He found out that the Conversion Bill made no progress without being well coordinated with representatives of the non-Orthodox streams. He was amazed to learn that new prayer arrangements at the Western Wall were being worked out with the broad backing of politicians from both the right and the left, and he saw how a new discourse on rights was developing and how the demand for freedom of choice regarding marriage was gaining supporters even among parties that had previously refused to touch with a 10-foot pole any initiative that could undermine the Orthodox monopoly in Israel.
Because politics is first and foremost about numbers. More than 7% of the Jews in Israel identify themselves as Reform or Conservative (about 50% each). This number has doubled – a 100% leap – over the past 10 years.
We have also learned from various studies (led by the survey conducted by Prof. Tamar Hermann of the Israel Democracy Institute) just how diverse this segment of the population is. The Reform community tends to lean to the center and left politically, while the Conservatives leans more towards the center and the right.
In other words, this is not a defined, one-dimensional pluralistic tribe, but rather a public that reflects, to a large extent, the core of the Israeli society: The center in its broadest sense – precisely that very elusive center whose victor will win the elections.
Several weeks ago, I participated in a panel at the Interdisciplinary Center (IDC). The topic was the rabbinical courts. The other participants included MKs Elazar Stern and Dov Lipman, Attorney Batya Kahana-Dror, and Rabbi Yehoshua Pfeffer.
The panel moderator asked me a question that many of my Orthodox friends like to raise: "Many secularists claim that the synagogue they do not attend is an Orthodox one. The liberal movements have failed in gaining a foothold among the Israeli public and remain an insignificant minority. How do you explain that?"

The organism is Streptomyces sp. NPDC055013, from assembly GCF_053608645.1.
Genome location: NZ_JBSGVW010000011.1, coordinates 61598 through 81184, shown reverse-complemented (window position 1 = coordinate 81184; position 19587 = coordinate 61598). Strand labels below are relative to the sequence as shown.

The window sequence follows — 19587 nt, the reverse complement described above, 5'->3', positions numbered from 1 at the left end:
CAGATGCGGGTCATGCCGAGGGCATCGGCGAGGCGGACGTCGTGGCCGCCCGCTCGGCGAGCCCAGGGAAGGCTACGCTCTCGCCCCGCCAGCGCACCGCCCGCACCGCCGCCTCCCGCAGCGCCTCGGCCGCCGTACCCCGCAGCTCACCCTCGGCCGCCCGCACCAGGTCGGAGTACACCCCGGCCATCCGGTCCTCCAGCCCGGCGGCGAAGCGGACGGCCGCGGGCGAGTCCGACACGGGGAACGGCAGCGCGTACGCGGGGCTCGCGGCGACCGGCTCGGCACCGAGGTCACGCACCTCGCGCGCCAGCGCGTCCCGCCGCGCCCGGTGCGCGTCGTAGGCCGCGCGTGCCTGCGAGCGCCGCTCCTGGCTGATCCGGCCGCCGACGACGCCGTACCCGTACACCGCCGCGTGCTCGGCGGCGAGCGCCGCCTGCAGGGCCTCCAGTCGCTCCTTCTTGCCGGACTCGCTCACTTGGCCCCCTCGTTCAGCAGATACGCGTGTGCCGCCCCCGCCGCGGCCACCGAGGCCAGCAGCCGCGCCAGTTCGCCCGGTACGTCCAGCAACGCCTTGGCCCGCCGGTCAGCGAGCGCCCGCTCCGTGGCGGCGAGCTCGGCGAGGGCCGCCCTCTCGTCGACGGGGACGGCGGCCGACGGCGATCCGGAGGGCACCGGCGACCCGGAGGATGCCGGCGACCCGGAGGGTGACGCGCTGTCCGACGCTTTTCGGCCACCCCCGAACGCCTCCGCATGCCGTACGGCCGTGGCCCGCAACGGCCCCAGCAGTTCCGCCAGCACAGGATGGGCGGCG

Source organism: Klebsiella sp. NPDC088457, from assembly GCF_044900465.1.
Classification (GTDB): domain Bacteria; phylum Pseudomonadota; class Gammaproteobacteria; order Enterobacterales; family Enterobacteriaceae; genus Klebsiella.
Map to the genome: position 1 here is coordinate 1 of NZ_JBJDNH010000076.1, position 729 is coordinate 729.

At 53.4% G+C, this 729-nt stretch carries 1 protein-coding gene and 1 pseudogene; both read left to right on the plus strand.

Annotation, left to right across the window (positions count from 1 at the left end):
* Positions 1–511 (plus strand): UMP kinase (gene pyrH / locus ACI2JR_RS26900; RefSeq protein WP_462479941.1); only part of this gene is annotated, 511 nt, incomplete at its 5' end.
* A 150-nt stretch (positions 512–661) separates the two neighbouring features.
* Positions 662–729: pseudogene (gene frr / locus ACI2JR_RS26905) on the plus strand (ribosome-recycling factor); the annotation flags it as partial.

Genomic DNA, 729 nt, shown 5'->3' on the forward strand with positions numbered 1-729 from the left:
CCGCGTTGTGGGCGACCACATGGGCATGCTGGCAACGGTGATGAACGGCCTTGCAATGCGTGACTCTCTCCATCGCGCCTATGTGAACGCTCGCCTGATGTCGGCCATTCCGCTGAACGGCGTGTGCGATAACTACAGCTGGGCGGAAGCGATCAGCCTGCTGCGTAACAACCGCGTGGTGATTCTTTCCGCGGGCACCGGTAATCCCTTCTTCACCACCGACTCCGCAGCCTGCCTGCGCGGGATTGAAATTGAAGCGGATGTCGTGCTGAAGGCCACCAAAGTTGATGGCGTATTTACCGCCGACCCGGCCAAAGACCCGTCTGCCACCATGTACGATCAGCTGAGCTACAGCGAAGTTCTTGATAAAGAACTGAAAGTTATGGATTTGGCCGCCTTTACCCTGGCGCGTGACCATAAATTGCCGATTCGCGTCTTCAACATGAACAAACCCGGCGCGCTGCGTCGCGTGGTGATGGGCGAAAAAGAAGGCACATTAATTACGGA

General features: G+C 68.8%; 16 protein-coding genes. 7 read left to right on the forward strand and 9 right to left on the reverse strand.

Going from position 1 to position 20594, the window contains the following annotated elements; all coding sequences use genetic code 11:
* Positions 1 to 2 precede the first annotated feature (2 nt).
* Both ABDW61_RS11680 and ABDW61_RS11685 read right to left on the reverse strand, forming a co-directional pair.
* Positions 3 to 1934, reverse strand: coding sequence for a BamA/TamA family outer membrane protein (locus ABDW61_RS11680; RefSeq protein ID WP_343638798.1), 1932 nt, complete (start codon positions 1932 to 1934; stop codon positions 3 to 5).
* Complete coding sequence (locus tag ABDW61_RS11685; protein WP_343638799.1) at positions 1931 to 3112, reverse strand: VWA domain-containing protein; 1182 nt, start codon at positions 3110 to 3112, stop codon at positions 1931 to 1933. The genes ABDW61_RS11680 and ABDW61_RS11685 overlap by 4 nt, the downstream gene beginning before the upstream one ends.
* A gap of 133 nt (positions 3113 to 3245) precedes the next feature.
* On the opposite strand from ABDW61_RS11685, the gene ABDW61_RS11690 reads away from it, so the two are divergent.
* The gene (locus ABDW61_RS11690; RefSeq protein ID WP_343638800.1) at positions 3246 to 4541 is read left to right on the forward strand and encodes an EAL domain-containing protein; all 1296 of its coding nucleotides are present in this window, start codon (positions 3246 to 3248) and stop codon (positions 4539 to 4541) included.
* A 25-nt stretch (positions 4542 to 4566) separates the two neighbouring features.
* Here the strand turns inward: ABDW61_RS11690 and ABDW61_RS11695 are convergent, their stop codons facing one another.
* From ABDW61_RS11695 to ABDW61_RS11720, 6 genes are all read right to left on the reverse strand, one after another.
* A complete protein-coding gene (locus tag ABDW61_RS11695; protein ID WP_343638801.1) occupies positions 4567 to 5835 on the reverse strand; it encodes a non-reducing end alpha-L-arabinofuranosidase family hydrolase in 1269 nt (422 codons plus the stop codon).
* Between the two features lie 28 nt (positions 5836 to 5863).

I spoke about the various studies that tell a very different story, but I felt that the members of the panel – all Orthodox, from liberal to haredi – didn’t really believe me. So I took a chance.
There were about 250 students in the packed auditorium, maybe even more. I asked for a show of hands from all those who had attended a Conservative or Reform prayer service. It was a moving sight. A sea of hands. More than half the students, men and women, raised their hands. The room was in an uproar. The astonished faces of the panel members were worth the risk I had taken.
The nimble, sharp politicians getting ready to serve in the next Knesset are already aware of this trend, and are preparing themselves accordingly. Just check out their schedules for the weeks ahead of Election Day.
If you translate this trend into numbers, we are talking about almost half a million voters. Add to this the pluralistic learning centers and the secular prayer communities, and you have 600,000 men and women who are fed up with the status quo regarding religion and state.
When politicians see this number, they subtract a third ("it must be an exaggeration," they say to themselves) and then divide the remainder by 40,000 votes. The result is 10 Knesset seats. Yes, you have read this number correctly: 10 seats.
This is not a "sector." These citizens will not vote for a particularistic interest, and will certainly not behave like a herd of sheep. But their blood is boiling. The slogan "there is more than one way to be a Jew" will not induce tens of thousands to take to the streets, but it will definitely influence what they will do in the polling booth on March 17.
Yizhar Hess is the executive director of the Masorti Movement.